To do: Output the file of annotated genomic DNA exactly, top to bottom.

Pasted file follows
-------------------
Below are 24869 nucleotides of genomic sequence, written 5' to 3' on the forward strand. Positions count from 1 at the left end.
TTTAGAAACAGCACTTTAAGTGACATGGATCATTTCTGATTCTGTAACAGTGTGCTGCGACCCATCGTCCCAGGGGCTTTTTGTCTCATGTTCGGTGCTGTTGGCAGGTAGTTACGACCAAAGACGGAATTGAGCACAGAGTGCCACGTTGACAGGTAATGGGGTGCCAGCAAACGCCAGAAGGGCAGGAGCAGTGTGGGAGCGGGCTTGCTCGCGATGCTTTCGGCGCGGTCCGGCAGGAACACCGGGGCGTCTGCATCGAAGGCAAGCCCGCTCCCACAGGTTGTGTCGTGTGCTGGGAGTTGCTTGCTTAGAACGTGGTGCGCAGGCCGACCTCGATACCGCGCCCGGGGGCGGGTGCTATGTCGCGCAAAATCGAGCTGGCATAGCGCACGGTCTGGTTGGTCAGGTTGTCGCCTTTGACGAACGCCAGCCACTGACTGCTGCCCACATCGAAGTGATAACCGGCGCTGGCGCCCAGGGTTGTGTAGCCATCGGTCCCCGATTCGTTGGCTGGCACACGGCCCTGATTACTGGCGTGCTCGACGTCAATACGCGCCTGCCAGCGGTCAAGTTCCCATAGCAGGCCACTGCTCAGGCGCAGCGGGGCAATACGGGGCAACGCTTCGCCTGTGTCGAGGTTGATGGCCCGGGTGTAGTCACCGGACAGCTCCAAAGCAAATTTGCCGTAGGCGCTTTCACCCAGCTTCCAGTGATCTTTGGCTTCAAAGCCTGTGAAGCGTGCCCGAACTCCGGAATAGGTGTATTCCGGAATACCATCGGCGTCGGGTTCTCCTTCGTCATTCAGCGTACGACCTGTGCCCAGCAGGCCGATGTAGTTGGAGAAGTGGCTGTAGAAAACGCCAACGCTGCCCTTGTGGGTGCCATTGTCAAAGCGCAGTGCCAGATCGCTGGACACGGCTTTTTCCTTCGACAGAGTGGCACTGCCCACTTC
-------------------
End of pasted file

Below are 24869 nucleotides of genomic sequence, written 5' to 3' on the forward strand. Positions count from 1 at the left end.
TTTAGAAACAGCACTTTAAGTGACATGGATCATTTCTGATTCTGTAACAGTGTGCTGCGACCCATCGTCCCAGGGGCTTTTTGTCTCATGTTCGGTGCTGTTGGCAGGTAGTTACGACCAAAGACGGAATTGAGCACAGAGTGCCACGTTGACAGGTAATGGGGTGCCAGCAAACGCCAGAAGGGCAGGAGCAGTGTGGGAGCGGGCTTGCTCGCGATGCTTTCGGCGCGGTCCGGCAGGAACACCGGGGCGTCTGCATCGAAGGCAAGCCCGCTCCCACAGGTTGTGTCGTGTGCTGGGAGTTGCTTGCTTAGAACGTGGTGCGCAGGCCGACCTCGATACCGCGCCCGGGGGCGGGTGCTATGTCGCGCAAAATCGAGCTGGCATAGCGCACGGTCTGGTTGGTCAGGTTGTCGCCTTTGACGAACGCCAGCCACTGACTGCTGCCCACATCGAAGTGATAACCGGCGCTGGCGCCCAGGGTTGTGTAGCCATCGGTCCCCGATTCGTTGGCTGGCACACGGCCCTGATTACTGGCGTGCTCGACGTCAATACGCGCCTGCCAGCGGTCAAGTTCCCATAGCAGGCCACTGCTCAGGCGCAGCGGGGCAATACGGGGCAACGCTTCGCCTGTGTCGAGGTTGATGGCCCGGGTGTAGTCACCGGACAGCTCCAAAGCAAATTTGCCGTAGGCGCTTTCACCCAGCTTCCAGTGATCTTTGGCTTCAAAGCCTGTGAAGCGTGCCCGAACTCCGGAATAGGTGTATTCCGGAATACCATCGGCGTCGGGTTCTCCTTCGTCATTCAGCGTACGACCTGTGCCCAGCAGGCCGATGTAGTTGGAGAAGTGGCTGTAGAAAACGCCAACGCTGCCCTTGTGGGTGCCATTGTCAAAGCGCAGTGCCAGATCGCTGGACACGGCTTTTTCCTTCGACAGAGTGGCACTGCCCACTTC